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Medical education needs overhauling!

Medical education needs overhauling!

Medical education in India is in doldrums with no uniformity in the entrance tests or examinations, highly deficient faculty in numbers and skills, lack of initiative to learn or teach and no concern for socio-economic realities of the society, sensitization to the patients’ needs, ethics or skill in the finished product.  The emphasis from cramming and remembering facts has to undergo paradigm shift.  At the time of admission the essential element in each candidate should be sympathy for any living being in pain or suffering, and urge to help him rather than just scoring high marks or plan a lucrative career. At the time of graduation the candidate should have empathy to the patient’s problems and sensitization to the mode of dealing with the relatives of the sick.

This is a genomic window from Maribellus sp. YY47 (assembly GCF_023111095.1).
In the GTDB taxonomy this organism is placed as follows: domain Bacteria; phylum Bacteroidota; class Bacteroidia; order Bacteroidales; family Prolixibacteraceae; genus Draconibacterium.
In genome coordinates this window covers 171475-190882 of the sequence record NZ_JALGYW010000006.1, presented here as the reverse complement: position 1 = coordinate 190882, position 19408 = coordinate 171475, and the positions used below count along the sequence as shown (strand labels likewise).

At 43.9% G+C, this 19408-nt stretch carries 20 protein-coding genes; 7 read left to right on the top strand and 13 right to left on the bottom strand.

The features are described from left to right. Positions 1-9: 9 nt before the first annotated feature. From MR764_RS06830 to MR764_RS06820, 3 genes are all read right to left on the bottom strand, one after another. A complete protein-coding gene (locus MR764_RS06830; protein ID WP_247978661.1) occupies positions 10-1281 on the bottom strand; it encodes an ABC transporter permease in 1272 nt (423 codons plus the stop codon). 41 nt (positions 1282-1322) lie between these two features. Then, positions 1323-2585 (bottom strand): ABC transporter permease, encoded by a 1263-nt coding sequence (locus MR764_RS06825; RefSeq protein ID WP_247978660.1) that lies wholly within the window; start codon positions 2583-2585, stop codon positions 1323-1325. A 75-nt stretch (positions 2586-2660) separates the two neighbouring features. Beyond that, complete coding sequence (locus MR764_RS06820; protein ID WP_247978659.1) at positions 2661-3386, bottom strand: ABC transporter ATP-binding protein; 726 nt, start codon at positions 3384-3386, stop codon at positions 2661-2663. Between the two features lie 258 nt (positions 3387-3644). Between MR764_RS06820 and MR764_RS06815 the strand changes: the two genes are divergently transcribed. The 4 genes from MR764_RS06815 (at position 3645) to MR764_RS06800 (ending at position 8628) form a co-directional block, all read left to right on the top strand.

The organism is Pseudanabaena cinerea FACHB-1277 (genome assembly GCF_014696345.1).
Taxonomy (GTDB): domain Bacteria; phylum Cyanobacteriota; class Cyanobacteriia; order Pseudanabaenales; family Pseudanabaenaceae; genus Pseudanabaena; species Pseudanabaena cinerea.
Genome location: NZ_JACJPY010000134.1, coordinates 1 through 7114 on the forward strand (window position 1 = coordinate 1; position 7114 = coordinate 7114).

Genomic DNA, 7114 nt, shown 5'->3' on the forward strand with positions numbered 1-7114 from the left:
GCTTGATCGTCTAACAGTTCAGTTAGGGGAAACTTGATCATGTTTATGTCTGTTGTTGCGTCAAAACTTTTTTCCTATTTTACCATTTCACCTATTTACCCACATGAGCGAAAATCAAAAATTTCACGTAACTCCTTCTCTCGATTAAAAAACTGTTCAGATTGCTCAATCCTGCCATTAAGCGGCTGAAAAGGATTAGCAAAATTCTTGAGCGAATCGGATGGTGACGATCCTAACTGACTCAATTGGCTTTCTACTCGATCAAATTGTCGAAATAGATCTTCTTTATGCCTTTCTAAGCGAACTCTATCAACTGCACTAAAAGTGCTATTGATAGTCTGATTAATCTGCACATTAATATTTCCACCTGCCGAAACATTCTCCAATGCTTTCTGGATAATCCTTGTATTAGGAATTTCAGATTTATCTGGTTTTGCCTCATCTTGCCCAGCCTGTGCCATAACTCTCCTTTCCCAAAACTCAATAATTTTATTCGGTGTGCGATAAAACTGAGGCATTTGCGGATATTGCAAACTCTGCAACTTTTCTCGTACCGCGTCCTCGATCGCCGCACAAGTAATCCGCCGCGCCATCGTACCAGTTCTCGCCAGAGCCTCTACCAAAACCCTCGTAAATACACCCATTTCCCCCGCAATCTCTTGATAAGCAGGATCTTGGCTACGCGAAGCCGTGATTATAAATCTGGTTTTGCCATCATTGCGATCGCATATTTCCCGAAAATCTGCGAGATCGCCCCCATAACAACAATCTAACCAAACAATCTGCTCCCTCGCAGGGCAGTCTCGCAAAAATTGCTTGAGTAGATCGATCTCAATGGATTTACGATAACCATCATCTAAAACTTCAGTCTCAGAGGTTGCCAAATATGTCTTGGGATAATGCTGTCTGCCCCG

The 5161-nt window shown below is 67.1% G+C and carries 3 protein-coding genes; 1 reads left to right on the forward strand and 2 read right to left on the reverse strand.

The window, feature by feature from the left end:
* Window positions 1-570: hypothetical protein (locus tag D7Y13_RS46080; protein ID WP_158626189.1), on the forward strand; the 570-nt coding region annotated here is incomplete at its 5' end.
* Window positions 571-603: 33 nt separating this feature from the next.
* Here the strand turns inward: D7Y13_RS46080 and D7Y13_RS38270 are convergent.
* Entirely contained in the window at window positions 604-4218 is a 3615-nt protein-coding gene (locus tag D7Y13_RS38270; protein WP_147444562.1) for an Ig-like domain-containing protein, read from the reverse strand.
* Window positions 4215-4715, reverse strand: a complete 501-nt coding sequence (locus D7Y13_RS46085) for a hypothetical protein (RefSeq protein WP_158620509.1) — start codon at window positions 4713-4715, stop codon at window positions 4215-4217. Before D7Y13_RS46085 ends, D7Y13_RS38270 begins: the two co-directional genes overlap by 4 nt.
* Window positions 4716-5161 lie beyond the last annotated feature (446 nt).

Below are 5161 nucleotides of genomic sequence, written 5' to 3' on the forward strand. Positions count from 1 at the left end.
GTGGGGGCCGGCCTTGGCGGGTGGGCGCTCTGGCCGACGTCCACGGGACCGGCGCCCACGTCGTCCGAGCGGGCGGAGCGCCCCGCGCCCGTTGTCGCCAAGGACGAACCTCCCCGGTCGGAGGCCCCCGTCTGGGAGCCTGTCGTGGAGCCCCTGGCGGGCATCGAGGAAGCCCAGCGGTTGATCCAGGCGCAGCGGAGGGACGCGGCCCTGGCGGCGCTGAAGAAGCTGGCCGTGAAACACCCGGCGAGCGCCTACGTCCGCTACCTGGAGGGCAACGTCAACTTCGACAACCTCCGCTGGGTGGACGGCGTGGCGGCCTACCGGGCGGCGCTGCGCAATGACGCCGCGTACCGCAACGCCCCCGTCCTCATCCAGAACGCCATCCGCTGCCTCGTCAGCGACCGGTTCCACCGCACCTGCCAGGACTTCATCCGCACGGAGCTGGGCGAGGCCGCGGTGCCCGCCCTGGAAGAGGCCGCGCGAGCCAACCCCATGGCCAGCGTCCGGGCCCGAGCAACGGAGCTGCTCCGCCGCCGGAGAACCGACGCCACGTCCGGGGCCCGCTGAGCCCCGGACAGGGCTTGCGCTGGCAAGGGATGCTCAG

Medical Council of India, the apex body to monitor the standards of medical education has miserably failed to ensure that the medical education provided in medical colleges all across the country is of a sufficiently high standard.  So that when medical students graduate, and go out in the community to practice as doctors, they provide safe and effective medical care to their patients. The majority of colleges in private sector have been set up as money minting centres and is run by politicians. They often don’t have the necessary infrastructure – either in the form of beds, equipment, patients or staff etc. On the day of inspection, they will arrange medical teachers on their rolls; and pay people to pretend to be dummy patients . The medical examinations which are designed to test the competence of the doctor are of poor quality. Medical Council of India should now move on and start using simulation technology which deploys virtual patients to test trainee doctors before they are allowed to graduate. They are great testing tools, because they check whether the doctor can apply the knowledge he has acquired to the patients he will see in real life. A common medical exit graduating examination, which utilizes virtual patients will serve as a platform which can be used to test medical students across the country. The MCI will be able to track the performance of all the medical students of individual medical colleges, and red flag those whose students continue to perform miserably, so that they can be shut down before create too much harm by churning out too many incompetent doctors. There will be much less corruption, because everyone will be held to the same standards. The MCI will have access to dashboards to compare which colleges are doing well, and where the students are persistently failing.